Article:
Yes / No Questions

Question 1 :

A pointer to a block of memory is effectively same as an array


A). True
B). False
Answer : Option A

Explanation :

Yes, It is possible to allocate a block of memory (of arbitrary size) at run-time, using the standard library's malloc function, and treat it as an array.


Question 2 :

Does this mentioning array name gives the base address in all the contexts?


A). Yes
B). No
Answer : Option B

Explanation :

No, Mentioning the array name in C or C++ gives the base address in all contexts except one.

Syntactically, the compiler treats the array name as a pointer to the first element. You can reference elements using array syntax, a[n], or using pointer syntax, *(a+n), and you can even mix the usages within an expression.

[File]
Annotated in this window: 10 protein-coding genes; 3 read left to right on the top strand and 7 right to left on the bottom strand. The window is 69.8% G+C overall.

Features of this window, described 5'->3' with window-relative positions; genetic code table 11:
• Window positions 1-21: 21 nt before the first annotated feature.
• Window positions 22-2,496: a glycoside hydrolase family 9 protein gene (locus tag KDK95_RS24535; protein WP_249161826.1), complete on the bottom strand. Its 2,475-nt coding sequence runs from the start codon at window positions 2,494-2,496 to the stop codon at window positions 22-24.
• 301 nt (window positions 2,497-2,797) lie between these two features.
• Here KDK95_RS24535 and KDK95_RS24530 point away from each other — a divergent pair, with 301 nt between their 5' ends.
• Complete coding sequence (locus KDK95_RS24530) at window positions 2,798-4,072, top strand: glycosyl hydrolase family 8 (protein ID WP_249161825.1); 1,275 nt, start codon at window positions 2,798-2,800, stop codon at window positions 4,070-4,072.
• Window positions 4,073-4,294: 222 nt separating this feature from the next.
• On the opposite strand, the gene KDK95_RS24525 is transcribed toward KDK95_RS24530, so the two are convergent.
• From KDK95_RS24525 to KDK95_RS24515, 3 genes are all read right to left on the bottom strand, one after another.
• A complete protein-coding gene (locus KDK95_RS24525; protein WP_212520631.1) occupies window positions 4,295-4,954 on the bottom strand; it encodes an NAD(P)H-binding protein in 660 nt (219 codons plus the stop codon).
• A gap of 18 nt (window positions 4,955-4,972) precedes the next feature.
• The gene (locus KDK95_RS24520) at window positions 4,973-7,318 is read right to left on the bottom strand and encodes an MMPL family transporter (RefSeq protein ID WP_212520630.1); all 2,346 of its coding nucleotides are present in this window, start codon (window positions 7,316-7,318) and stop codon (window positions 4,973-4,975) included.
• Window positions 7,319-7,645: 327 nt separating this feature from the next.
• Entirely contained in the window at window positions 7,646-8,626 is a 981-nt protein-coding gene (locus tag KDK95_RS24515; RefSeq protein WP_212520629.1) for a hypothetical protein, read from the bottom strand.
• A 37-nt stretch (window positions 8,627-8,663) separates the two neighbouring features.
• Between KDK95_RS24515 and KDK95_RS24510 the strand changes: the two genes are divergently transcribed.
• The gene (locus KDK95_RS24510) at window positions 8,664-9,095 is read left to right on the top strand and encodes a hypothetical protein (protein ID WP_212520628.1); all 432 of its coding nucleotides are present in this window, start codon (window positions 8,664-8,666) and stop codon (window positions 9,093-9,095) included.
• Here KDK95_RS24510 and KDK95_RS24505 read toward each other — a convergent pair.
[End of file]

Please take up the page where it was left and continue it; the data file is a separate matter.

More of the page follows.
When you pass an array name as a function argument, you are passing the "value of the pointer", which means that you are implicitly passing the array by reference, even though all parameters in functions are "call by value".


Question 3 :

Is there any difference int the following declarations?

int fun(int arr[]);
int fun(int arr[2]);


A). Yes
B). No
Answer : Option B

Explanation :

No, both the statements are same. It is the prototype for the function fun() that accepts one integer array as an parameter and returns an integer value.


Question 4 :

Are the expressions arr and &arr same for an array of 10 integers?


A). Yes
B). No
Answer : Option B

Explanation :

Both mean two different things. arr gives the address of the first int, whereas the &arr gives the address of array of ints.